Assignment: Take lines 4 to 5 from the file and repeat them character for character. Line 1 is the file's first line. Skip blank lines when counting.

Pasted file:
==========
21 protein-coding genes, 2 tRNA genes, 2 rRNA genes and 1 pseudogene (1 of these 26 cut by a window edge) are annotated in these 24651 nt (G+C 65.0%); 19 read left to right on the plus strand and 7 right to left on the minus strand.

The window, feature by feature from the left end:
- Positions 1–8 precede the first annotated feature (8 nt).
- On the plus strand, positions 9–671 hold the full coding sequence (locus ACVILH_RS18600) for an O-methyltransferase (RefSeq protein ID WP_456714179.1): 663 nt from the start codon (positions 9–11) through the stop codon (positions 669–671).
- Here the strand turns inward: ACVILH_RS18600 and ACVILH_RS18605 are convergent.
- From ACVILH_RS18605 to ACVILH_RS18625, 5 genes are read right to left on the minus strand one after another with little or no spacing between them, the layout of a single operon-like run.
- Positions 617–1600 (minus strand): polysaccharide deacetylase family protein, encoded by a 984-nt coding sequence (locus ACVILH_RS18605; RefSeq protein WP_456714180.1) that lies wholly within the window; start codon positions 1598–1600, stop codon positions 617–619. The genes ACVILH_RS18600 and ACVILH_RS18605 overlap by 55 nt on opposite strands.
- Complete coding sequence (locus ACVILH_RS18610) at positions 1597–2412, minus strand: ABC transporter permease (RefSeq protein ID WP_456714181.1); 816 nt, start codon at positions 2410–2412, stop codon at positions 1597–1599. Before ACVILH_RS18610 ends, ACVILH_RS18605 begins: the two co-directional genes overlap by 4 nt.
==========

- On the plus strand, positions 9–671 hold the full coding sequence (locus ACVILH_RS18600) for an O-methyltransferase (RefSeq protein ID WP_456714179.1): 663 nt from the start codon (positions 9–11) through the stop codon (positions 669–671).
- Here the strand turns inward: ACVILH_RS18600 and ACVILH_RS18605 are convergent.